Try Our Apps


90s Slang You Should Know


[wod-l] /ˈwɒd l/
verb (used without object), waddled, waddling.
to walk with short steps, swaying or rocking from side to side, as a duck.
to move in any similar, slow, rocking manner; wobble:
The ship waddled into port.
an act or instance of waddling, especially a waddling gait.
Origin of waddle
1350-1400; Middle English; see wade, -le; compare German watteln
Related forms
waddler, noun
waddlingly, adverb
waddly, adjective
unwaddling, adjective Unabridged
Based on the Random House Dictionary, © Random House, Inc. 2017.
Cite This Source
Examples from the Web for waddle
Contemporary Examples
  • That fact can be confirmed by standing on any street corner in any city of the country and watching Americans waddle by.

Historical Examples
  • But as long as any of us could pile on enough clothing and waddle out of the hut, we didn't dare stop.

    Four-Day Planet Henry Beam Piper
  • The march of the centuries may be majestic, but the waddle of this little ant of a man is not.

    Jewel Weed Alice Ames Winter
  • Compassionate Columbia simply must not waddle when she pokes her horn of plenty at famine-stricken China.

    Linda Lee, Incorporated Louis Joseph Vance
  • Her walk was degenerating into a waddle; stairs caused her to grunt.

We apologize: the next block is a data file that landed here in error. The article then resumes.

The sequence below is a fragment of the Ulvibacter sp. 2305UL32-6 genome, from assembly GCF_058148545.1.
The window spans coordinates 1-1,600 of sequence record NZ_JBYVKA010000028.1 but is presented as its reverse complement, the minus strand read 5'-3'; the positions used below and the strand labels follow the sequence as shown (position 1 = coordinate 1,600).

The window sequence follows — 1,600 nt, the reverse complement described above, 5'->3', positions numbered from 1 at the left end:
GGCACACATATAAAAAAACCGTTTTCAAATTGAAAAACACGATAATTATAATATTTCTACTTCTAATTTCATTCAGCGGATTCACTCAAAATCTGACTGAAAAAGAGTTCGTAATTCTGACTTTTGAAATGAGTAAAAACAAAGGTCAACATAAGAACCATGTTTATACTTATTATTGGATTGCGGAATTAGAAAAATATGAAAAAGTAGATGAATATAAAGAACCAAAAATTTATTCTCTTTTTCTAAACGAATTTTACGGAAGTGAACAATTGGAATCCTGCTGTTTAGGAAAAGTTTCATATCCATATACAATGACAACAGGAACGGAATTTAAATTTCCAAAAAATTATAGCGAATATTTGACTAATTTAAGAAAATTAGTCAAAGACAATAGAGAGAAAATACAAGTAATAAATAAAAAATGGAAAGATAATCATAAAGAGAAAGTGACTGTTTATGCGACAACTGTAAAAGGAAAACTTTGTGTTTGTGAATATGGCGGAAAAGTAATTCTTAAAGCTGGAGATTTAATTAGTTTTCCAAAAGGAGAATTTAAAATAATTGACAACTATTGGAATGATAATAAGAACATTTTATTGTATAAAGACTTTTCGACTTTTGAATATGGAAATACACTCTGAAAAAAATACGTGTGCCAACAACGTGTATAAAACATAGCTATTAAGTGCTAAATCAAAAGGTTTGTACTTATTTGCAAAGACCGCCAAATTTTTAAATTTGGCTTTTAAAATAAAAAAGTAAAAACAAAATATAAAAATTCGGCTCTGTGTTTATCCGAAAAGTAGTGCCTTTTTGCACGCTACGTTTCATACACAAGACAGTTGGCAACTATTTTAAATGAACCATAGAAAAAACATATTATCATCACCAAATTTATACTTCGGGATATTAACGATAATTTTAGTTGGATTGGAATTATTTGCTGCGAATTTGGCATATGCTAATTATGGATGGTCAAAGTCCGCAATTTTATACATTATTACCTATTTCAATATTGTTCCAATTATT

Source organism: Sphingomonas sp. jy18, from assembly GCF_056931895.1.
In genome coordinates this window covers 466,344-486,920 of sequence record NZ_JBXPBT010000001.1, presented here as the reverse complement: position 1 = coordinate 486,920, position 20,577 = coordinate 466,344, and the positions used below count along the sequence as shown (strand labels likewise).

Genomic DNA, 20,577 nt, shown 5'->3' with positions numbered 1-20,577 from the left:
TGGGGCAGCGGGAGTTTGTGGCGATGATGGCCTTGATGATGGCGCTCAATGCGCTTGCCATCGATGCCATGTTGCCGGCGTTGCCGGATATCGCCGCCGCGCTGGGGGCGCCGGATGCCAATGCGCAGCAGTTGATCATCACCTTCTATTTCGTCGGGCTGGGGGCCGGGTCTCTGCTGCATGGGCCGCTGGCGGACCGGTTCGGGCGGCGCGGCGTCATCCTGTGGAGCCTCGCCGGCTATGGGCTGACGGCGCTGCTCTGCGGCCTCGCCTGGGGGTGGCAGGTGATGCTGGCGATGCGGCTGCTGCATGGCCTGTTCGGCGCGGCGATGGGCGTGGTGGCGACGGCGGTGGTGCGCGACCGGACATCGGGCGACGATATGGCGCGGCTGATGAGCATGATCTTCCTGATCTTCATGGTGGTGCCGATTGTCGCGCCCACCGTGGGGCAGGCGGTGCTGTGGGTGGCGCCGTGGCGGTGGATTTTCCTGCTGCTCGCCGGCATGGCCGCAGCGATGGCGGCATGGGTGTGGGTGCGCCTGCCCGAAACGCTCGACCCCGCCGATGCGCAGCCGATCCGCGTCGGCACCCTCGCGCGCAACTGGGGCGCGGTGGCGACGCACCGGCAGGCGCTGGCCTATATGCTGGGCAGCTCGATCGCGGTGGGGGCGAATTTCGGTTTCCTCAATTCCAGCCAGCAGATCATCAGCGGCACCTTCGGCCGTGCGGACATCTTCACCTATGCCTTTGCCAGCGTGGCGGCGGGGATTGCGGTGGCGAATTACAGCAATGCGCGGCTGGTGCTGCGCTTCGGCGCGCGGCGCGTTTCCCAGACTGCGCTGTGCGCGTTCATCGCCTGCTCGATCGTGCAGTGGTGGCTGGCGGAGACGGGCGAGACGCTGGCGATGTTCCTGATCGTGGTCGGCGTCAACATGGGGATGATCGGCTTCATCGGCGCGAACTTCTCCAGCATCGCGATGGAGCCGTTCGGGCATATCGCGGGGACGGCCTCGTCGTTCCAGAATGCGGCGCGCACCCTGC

Tommy and Co. Jerome K. Jerome
  • "She's piled up for certain, but I guess she could get up and waddle if we urged her," he said slowly.

    Hurricane Island H. B. Marriott Watson
  • At the time, baby was quite able to walk—at least to waddle or toddle.

    The Buffalo Runners R.M. Ballantyne
  • Anxiety made him hop about and waddle from peephole to peephole, like a hen looking for grain.

    Steel Charles Rumford Walker
  • The alligator awoke and made for the water as fast as it could waddle.

    Martin Rattler R.M. Ballantyne
  • "You must have caught her eye," the old gentleman smiled, watching her waddle through the hall with an inviting tray.

    Sunlight Patch Credo Fitch Harris
British Dictionary definitions for waddle


verb (intransitive)
to walk with short steps, rocking slightly from side to side
a swaying gait or motion
Derived Forms
waddler, noun
waddling, adjective
waddly, adjective
Word Origin
C16: probably frequentative of wade
Collins English Dictionary - Complete & Unabridged 2012 Digital Edition
© William Collins Sons & Co. Ltd. 1979, 1986 © HarperCollins
Publishers 1998, 2000, 2003, 2005, 2006, 2007, 2009, 2012
Cite This Source
Word Origin and History for waddle

"to walk with short steps," 1590s, frequentative of wade. Related: Waddled; waddling. The noun is recorded from 1690s.

Online Etymology Dictionary, © 2010 Douglas Harper
Cite This Source

Word of the Day

Difficulty index for waddle

Some English speakers likely know this word

Word Value for waddle

Scrabble Words With Friends

Nearby words for waddle